Catherine Young of Catherine Young Dance writes about her new work, Floating on a Dead Sea, which will premiere at Longford's Backstage Theatre on Friday 26th and Saturday 27th November, revealing a rare and immersive glimpse into life amidst conflict in Palestine. A Dublin Dance Festival commission in association with Backstage Theatre, presented in partnership with the Abbey Theatre, this is the first time in the history of the DDF that one of its events will take place outside of Dublin.

I was invited to Palestine in 2017 with my dance company to open the Ramallah Contemporary Dance Festival with Welcoming the Stranger - a piece I had made in response to the refugee crisis working with people in direct provision in Kerry.

Floating on a Dead Sea in rehearsal

As I could not take refugees with me from Ireland, I took a stripped-down cast of 12 professional dancers/musicians from Ireland and restaged the work in collaboration with Palestinian dancers and musicians from Sareyyet Ramallah Dance Company.

On arriving in Ramallah, I was surprised at how 'normal’ things were. Everyday people going about their business, going to school, college, work, drinking coffee, sharing food, but it’s not easy under occupation. It’s always in the background. That trip changed all of us. Until then I realised I had taken my basic rights for granted - the freedom to move, to express yourself, to be protected, to pursue your dreams.

The experience has stayed with me since and on returning to Ireland, it partially fuelled my 2018 work State of Exception, about Ireland’s Direct Provision system. Floating on a Dead Sea is the obvious sequel.

Floating On A Dead Sea - members of the Sareyyet Ramallah Dance Company in Palestine
(Pic: © Alaa Aliabdallah/Regash)

It’s not easy to make a piece about Palestine, perhaps not even advisable to try. Each Palestinian has their own different experience of the place - West Bank, Gaza, 48, the diaspora, those displaced who can never go home, those have never been home, the older generations who experienced the intifadas (uprisings), the younger generation who feel that burden, the Palestinians who experience the occupation directly every day, those who have a less direct experience of it.

It’s equally not easy to make a piece like this during a global pandemic where we could not bring the Palestinian dancers and musicians to Ireland to work with us. We have worked remotely through zoom but for a work like this it’s challenging as you want to be in the room with bodies to sense how the material is impacting them and to be able to take care of people whilst dealing with difficult subject matters. I am making the work from my own experience as I cannot speak directly for the Palestinians, but it’s important for me that they share their thoughts, feelings, observations, and that together we find a way of honouring everyone.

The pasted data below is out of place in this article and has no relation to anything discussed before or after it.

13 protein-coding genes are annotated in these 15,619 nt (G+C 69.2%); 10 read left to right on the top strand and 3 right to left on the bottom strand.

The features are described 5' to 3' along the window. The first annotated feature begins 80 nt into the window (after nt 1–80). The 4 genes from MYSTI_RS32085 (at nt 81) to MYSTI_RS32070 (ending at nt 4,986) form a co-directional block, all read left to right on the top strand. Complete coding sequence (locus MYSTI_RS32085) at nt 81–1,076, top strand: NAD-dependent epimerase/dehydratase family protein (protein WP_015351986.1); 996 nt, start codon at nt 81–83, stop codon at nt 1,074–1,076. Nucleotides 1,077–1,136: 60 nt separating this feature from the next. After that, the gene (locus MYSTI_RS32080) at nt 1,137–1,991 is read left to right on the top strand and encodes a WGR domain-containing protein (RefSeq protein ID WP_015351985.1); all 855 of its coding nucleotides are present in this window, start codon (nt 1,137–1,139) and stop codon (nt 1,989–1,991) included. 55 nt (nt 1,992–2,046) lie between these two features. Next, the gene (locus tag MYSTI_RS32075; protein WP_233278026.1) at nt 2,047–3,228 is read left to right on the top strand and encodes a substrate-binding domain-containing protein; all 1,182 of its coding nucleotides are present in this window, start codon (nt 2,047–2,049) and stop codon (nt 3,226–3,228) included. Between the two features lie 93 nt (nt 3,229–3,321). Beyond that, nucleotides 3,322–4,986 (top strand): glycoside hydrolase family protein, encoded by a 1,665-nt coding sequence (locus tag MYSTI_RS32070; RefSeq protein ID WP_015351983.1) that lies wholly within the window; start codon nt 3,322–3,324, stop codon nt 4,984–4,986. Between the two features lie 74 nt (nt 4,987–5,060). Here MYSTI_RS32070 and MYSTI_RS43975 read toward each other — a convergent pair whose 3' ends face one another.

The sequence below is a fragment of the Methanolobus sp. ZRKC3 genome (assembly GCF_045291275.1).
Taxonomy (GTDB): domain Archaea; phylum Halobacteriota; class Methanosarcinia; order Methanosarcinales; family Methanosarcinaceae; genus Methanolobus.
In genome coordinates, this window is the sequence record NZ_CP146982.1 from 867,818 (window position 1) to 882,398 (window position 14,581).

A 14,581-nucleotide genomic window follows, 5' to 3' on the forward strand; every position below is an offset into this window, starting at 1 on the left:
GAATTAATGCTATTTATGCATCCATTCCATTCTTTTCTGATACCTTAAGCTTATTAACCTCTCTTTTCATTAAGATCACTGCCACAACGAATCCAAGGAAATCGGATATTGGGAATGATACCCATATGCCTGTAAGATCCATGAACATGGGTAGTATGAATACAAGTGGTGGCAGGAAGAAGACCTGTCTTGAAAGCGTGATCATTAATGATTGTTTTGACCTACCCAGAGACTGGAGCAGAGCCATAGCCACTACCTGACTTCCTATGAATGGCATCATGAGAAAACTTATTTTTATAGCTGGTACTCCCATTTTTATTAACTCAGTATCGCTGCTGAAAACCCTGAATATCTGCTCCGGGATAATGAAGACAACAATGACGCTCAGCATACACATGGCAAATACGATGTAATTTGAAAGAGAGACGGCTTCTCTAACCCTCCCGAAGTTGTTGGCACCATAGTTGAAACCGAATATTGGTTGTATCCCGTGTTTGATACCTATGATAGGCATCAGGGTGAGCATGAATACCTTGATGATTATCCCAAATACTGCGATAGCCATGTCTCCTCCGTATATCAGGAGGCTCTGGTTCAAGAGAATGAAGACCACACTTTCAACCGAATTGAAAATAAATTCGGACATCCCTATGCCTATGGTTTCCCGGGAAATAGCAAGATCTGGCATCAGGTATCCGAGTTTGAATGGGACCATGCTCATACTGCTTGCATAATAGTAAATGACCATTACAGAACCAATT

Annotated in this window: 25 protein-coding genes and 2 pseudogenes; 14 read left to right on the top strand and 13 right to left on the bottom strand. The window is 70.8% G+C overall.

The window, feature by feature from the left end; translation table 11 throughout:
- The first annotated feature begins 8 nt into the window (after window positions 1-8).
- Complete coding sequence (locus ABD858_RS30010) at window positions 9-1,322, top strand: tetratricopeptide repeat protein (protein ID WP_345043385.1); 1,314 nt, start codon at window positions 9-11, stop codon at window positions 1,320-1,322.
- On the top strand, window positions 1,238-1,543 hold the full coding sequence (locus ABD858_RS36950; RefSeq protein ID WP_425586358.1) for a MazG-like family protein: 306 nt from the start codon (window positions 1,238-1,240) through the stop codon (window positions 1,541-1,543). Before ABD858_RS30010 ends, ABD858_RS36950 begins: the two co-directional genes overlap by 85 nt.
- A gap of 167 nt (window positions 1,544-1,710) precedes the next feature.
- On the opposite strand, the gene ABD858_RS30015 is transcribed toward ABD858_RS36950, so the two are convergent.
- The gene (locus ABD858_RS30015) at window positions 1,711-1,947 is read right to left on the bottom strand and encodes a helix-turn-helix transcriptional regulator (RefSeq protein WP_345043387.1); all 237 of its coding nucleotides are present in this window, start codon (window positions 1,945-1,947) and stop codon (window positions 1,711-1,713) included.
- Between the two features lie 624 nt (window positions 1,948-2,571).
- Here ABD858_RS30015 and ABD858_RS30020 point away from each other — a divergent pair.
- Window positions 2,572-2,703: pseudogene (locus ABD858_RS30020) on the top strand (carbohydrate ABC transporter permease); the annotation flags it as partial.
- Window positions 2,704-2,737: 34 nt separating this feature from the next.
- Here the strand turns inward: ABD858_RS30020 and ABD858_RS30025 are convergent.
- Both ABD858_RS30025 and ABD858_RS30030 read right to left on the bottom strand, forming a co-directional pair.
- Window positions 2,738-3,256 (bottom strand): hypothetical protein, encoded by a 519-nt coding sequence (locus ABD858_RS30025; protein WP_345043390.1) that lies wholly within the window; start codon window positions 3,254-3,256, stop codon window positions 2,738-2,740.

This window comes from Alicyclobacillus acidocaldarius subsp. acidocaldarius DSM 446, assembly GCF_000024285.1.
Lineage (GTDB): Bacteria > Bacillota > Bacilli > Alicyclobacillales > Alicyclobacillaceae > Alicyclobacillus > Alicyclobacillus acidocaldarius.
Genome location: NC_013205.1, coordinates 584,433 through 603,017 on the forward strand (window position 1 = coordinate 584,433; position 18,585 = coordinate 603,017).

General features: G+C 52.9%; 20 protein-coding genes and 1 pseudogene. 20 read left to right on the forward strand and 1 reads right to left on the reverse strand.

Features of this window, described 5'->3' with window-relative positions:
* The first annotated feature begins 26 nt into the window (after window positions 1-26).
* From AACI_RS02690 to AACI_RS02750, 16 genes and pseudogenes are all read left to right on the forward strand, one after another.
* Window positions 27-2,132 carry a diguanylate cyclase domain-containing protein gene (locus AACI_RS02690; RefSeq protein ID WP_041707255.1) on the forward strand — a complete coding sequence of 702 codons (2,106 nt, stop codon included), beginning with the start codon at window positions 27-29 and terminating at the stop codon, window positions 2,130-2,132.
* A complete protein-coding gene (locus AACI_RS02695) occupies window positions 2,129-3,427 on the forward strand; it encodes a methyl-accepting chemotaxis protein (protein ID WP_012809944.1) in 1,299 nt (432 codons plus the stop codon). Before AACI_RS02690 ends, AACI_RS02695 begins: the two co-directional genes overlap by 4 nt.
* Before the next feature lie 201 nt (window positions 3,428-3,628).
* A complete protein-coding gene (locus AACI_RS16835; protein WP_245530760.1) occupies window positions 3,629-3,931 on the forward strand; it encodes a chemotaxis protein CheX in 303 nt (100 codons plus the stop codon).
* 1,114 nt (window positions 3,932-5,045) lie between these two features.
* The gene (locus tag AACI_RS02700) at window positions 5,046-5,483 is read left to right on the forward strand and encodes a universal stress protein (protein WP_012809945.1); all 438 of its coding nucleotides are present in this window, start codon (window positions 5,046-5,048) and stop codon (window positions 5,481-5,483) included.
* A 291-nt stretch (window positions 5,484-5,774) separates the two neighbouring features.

Choreographer Catherine Young

The pandemic also changed how I was going to approach the piece. We now understand a little about being on lockdown, not being able to travel, not being able to see your family and being under threat of something bigger than you – so that particular experience wasn’t something I now necessarily needed to take an audience through.

The cancellation of the live show in 2020 and being on lockdown without access to dancers or a rehearsal room, compelled myself and my collaborator filmmaker Luca Truffarelli to create a documentary from the footage we had shot out there. The documentary will be presented separately.

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Watch: Floating On A Dead Sea in rehearsal

These last two years of creating bridges and connections with the Palestinian dancers during lockdown have been extraordinary; auditions on rooftops over zoom, rehearsing remotely. In their world, disruption, cancellations and not knowing are part of their everyday experience - but they keep going. There is an infectious positivity in their resilience, every hurdle we hit is turned into an opportunity to ‘fuel the piece’ – it’s a good way to look at on-going and sometimes seemingly unsurmountable challenges.

The Palestinian dancers find their freedom in their dancing. We dance in solidarity with them and hope one day they will enjoy the same freedom we do.

We suffer from an incurable malady: Hope. (Mahmoud Darwish)

Floating on a Dead Sea is at Backstage Theatre, Longford on Friday 26th & Saturday 27th November at 8 pm